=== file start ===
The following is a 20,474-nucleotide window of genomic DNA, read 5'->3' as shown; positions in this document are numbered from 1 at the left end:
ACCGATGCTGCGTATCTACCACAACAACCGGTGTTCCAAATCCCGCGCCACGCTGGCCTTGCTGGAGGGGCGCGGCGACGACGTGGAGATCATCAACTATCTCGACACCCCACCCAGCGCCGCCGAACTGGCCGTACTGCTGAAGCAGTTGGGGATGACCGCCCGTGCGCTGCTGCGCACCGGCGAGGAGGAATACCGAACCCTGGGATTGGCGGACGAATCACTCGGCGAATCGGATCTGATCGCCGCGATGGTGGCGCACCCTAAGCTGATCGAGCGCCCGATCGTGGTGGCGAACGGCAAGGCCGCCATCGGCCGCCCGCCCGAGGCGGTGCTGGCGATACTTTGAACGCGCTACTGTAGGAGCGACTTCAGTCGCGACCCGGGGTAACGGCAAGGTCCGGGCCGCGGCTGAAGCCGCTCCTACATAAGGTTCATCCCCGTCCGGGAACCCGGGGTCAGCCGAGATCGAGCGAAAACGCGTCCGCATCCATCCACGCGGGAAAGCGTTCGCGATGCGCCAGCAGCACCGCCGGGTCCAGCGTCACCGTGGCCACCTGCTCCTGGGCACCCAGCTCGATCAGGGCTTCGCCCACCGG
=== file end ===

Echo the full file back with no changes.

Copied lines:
The following is a 20,474-nucleotide window of genomic DNA, read 5'->3' as shown; positions in this document are numbered from 1 at the left end:
ACCGATGCTGCGTATCTACCACAACAACCGGTGTTCCAAATCCCGCGCCACGCTGGCCTTGCTGGAGGGGCGCGGCGACGACGTGGAGATCATCAACTATCTCGACACCCCACCCAGCGCCGCCGAACTGGCCGTACTGCTGAAGCAGTTGGGGATGACCGCCCGTGCGCTGCTGCGCACCGGCGAGGAGGAATACCGAACCCTGGGATTGGCGGACGAATCACTCGGCGAATCGGATCTGATCGCCGCGATGGTGGCGCACCCTAAGCTGATCGAGCGCCCGATCGTGGTGGCGAACGGCAAGGCCGCCATCGGCCGCCCGCCCGAGGCGGTGCTGGCGATACTTTGAACGCGCTACTGTAGGAGCGACTTCAGTCGCGACCCGGGGTAACGGCAAGGTCCGGGCCGCGGCTGAAGCCGCTCCTACATAAGGTTCATCCCCGTCCGGGAACCCGGGGTCAGCCGAGATCGAGCGAAAACGCGTCCGCATCCATCCACGCGGGAAAGCGTTCGCGATGCGCCAGCAGCACCGCCGGGTCCAGCGTCACCGTGGCCACCTGCTCCTGGGCACCCAGCTCGATCAGGGCTTCGCCCACCGG